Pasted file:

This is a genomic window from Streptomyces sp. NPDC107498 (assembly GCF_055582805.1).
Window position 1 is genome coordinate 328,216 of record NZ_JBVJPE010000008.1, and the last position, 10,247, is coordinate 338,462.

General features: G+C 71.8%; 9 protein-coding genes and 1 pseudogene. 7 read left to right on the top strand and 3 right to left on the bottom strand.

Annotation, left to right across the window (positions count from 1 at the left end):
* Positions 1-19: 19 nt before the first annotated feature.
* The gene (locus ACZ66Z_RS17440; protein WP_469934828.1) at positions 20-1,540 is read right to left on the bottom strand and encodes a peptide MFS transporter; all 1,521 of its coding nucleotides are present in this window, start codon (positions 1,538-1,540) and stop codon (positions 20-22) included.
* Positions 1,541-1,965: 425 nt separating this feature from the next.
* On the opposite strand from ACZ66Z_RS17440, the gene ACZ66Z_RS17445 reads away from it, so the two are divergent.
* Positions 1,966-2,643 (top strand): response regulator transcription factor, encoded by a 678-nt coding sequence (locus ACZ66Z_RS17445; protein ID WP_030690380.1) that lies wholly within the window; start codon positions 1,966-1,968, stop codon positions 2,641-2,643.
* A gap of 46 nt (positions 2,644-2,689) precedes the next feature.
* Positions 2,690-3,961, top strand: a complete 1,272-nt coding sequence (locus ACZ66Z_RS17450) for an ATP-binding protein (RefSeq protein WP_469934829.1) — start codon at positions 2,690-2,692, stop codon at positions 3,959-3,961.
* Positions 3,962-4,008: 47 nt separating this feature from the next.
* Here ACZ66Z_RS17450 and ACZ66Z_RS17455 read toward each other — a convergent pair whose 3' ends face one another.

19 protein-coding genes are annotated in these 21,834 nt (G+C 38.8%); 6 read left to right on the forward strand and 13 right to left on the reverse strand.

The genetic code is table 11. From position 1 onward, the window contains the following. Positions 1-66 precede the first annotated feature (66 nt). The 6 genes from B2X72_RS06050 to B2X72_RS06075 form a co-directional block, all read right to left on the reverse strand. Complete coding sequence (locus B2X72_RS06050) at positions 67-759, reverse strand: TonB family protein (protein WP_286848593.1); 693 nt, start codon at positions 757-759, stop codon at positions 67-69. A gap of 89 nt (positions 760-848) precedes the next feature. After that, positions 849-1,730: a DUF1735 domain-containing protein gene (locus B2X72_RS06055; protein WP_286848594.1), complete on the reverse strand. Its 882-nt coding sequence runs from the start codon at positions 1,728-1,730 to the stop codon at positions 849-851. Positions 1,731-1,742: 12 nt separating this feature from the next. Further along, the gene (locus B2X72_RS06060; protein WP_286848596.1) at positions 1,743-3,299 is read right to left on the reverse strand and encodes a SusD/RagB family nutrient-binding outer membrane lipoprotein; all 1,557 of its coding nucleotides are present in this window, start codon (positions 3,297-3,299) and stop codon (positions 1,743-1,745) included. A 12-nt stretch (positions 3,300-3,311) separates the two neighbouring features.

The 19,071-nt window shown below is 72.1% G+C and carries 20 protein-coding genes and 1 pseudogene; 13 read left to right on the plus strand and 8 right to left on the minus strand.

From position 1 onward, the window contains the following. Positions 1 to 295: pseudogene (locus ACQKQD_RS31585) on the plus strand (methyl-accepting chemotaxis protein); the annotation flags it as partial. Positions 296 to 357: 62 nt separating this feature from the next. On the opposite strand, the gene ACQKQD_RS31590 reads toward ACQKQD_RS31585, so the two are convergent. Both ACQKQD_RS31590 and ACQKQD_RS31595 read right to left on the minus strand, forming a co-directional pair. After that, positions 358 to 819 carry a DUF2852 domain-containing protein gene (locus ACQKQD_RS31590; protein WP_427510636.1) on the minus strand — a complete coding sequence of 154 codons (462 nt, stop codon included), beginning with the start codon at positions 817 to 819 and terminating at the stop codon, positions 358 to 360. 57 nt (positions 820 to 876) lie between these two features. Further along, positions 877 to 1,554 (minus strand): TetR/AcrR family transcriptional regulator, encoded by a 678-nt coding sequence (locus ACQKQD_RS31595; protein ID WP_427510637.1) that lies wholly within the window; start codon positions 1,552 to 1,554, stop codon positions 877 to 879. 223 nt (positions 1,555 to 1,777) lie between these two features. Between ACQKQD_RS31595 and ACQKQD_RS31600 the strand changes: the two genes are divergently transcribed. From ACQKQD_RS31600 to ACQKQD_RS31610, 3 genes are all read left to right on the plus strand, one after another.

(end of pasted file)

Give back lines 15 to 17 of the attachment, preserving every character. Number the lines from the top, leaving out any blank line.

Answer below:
The genetic code is table 11. From position 1 onward, the window contains the following. Positions 1-66 precede the first annotated feature (66 nt). The 6 genes from B2X72_RS06050 to B2X72_RS06075 form a co-directional block, all read right to left on the reverse strand. Complete coding sequence (locus B2X72_RS06050) at positions 67-759, reverse strand: TonB family protein (protein WP_286848593.1); 693 nt, start codon at positions 757-759, stop codon at positions 67-69. A gap of 89 nt (positions 760-848) precedes the next feature. After that, positions 849-1,730: a DUF1735 domain-containing protein gene (locus B2X72_RS06055; protein WP_286848594.1), complete on the reverse strand. Its 882-nt coding sequence runs from the start codon at positions 1,728-1,730 to the stop codon at positions 849-851. Positions 1,731-1,742: 12 nt separating this feature from the next. Further along, the gene (locus B2X72_RS06060; protein WP_286848596.1) at positions 1,743-3,299 is read right to left on the reverse strand and encodes a SusD/RagB family nutrient-binding outer membrane lipoprotein; all 1,557 of its coding nucleotides are present in this window, start codon (positions 3,297-3,299) and stop codon (positions 1,743-1,745) included. A 12-nt stretch (positions 3,300-3,311) separates the two neighbouring features.

The 19,071-nt window shown below is 72.1% G+C and carries 20 protein-coding genes and 1 pseudogene; 13 read left to right on the plus strand and 8 right to left on the minus strand.

From position 1 onward, the window contains the following. Positions 1 to 295: pseudogene (locus ACQKQD_RS31585) on the plus strand (methyl-accepting chemotaxis protein); the annotation flags it as partial. Positions 296 to 357: 62 nt separating this feature from the next. On the opposite strand, the gene ACQKQD_RS31590 reads toward ACQKQD_RS31585, so the two are convergent. Both ACQKQD_RS31590 and ACQKQD_RS31595 read right to left on the minus strand, forming a co-directional pair. After that, positions 358 to 819 carry a DUF2852 domain-containing protein gene (locus ACQKQD_RS31590; protein WP_427510636.1) on the minus strand — a complete coding sequence of 154 codons (462 nt, stop codon included), beginning with the start codon at positions 817 to 819 and terminating at the stop codon, positions 358 to 360. 57 nt (positions 820 to 876) lie between these two features. Further along, positions 877 to 1,554 (minus strand): TetR/AcrR family transcriptional regulator, encoded by a 678-nt coding sequence (locus ACQKQD_RS31595; protein ID WP_427510637.1) that lies wholly within the window; start codon positions 1,552 to 1,554, stop codon positions 877 to 879. 223 nt (positions 1,555 to 1,777) lie between these two features. Between ACQKQD_RS31595 and ACQKQD_RS31600 the strand changes: the two genes are divergently transcribed. From ACQKQD_RS31600 to ACQKQD_RS31610, 3 genes are all read left to right on the plus strand, one after another.